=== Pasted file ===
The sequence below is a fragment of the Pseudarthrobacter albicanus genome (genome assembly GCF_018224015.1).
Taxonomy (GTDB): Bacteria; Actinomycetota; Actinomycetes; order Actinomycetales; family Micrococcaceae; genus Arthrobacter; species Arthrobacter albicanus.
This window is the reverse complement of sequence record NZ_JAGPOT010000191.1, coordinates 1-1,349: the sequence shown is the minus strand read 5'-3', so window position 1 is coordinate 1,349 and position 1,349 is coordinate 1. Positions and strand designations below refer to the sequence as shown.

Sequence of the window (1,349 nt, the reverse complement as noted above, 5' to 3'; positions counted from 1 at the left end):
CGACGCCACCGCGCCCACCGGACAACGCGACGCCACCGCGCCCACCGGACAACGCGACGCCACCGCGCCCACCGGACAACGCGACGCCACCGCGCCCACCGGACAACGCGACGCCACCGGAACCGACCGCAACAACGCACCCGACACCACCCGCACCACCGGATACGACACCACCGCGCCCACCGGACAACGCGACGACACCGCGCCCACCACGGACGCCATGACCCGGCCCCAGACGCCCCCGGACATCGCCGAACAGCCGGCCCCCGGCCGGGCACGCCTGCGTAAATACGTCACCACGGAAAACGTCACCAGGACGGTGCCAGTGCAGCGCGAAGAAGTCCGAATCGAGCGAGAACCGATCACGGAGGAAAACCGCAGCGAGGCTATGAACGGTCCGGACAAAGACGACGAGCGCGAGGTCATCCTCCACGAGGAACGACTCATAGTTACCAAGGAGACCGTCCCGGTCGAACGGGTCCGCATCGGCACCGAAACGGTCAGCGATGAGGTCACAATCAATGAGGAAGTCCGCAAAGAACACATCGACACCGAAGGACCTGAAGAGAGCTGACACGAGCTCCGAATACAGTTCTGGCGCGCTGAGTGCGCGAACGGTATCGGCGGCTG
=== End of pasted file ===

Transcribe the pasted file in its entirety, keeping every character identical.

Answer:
The sequence below is a fragment of the Pseudarthrobacter albicanus genome (genome assembly GCF_018224015.1).
Taxonomy (GTDB): Bacteria; Actinomycetota; Actinomycetes; order Actinomycetales; family Micrococcaceae; genus Arthrobacter; species Arthrobacter albicanus.
This window is the reverse complement of sequence record NZ_JAGPOT010000191.1, coordinates 1-1,349: the sequence shown is the minus strand read 5'-3', so window position 1 is coordinate 1,349 and position 1,349 is coordinate 1. Positions and strand designations below refer to the sequence as shown.

Sequence of the window (1,349 nt, the reverse complement as noted above, 5' to 3'; positions counted from 1 at the left end):
CGACGCCACCGCGCCCACCGGACAACGCGACGCCACCGCGCCCACCGGACAACGCGACGCCACCGCGCCCACCGGACAACGCGACGCCACCGCGCCCACCGGACAACGCGACGCCACCGGAACCGACCGCAACAACGCACCCGACACCACCCGCACCACCGGATACGACACCACCGCGCCCACCGGACAACGCGACGACACCGCGCCCACCACGGACGCCATGACCCGGCCCCAGACGCCCCCGGACATCGCCGAACAGCCGGCCCCCGGCCGGGCACGCCTGCGTAAATACGTCACCACGGAAAACGTCACCAGGACGGTGCCAGTGCAGCGCGAAGAAGTCCGAATCGAGCGAGAACCGATCACGGAGGAAAACCGCAGCGAGGCTATGAACGGTCCGGACAAAGACGACGAGCGCGAGGTCATCCTCCACGAGGAACGACTCATAGTTACCAAGGAGACCGTCCCGGTCGAACGGGTCCGCATCGGCACCGAAACGGTCAGCGATGAGGTCACAATCAATGAGGAAGTCCGCAAAGAACACATCGACACCGAAGGACCTGAAGAGAGCTGACACGAGCTCCGAATACAGTTCTGGCGCGCTGAGTGCGCGAACGGTATCGGCGGCTG